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I am not a large woman, only 5’4″ and 110 pounds with 34 C cups, so proportionally you could say I have two medium double shot lattes.
Relephant bonus: “No, this is the best way to advertise a sports bra.” (omg you can select your boob size)
Yes, I was in pain for my first few months without a bra.
That’s the first thing almost every woman asks; “Doesn’t it hurt?” followed by, “Maybe you can live without a bra, but my tig ol’ bitties hurt without support.”
There are extenuating circumstances, of course. But unless you have a major weight, hypothyroid or other medical issue, it’s way more likely that you just have wimpy pecs, bra.
No judgments though. Most women start wearing support around 10-12 years old so our pectoral muscles are never given a chance to properly develop.
Doctors conducting this five year study of large breasted women found bras actually contribute to back pain by shifting the weight to the shoulders. After this study, apparently about 80 percent of participants decided to stop wearing bras since it rendered them symptom-free.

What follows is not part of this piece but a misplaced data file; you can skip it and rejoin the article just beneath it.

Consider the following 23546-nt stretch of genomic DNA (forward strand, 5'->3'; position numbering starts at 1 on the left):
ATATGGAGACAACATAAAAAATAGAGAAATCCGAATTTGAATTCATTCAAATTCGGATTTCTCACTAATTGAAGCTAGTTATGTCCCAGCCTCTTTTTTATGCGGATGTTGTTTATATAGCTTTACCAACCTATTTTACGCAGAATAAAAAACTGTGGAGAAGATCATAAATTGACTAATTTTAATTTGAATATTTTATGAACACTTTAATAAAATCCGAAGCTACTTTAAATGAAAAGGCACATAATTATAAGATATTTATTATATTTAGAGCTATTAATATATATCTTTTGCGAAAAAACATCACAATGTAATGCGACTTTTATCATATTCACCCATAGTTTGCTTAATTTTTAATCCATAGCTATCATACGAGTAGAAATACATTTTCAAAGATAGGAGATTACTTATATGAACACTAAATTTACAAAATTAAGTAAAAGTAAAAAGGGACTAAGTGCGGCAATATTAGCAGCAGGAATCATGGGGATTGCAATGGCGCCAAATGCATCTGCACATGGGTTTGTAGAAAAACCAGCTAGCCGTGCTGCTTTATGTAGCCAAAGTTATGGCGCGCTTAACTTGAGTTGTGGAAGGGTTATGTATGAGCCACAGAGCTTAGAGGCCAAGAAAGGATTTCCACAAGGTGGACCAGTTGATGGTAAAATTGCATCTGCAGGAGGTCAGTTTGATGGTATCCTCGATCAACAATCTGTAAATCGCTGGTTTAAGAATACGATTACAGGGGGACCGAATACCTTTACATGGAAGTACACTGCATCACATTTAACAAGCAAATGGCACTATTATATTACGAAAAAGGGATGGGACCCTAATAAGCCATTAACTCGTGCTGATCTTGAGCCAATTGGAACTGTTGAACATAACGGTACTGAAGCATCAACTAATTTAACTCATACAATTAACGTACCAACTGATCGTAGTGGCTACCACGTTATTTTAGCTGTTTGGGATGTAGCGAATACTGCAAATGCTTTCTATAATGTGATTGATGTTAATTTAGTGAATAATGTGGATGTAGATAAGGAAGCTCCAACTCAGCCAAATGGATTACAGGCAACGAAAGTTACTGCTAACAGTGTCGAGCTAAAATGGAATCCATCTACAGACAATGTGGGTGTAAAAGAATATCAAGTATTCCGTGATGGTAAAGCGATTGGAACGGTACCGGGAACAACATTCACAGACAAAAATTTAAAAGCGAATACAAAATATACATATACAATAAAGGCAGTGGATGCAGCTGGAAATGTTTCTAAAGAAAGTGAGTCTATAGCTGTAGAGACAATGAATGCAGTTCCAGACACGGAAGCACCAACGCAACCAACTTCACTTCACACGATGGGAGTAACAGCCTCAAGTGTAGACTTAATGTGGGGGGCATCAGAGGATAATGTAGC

I mean sure, keep a sports bra around for that upcoming jump rope championship and a few frilly pretties for playtime, but women have managed to thrive without this “necessary” device for most of human history.
That said, if you’re gonna fly free, you might not want to go cold turkey.
It will be easier if you wean those puppies off the bra.
I started by not wearing mine on weekends and began lightweight extension weight training. It’s tough, but helps you target specific muscle groups (like the pecs). (Tip: The weights I had were too heavy for resistance work, but I found soup cans to be the perfect alternative that I can control to the ounce.)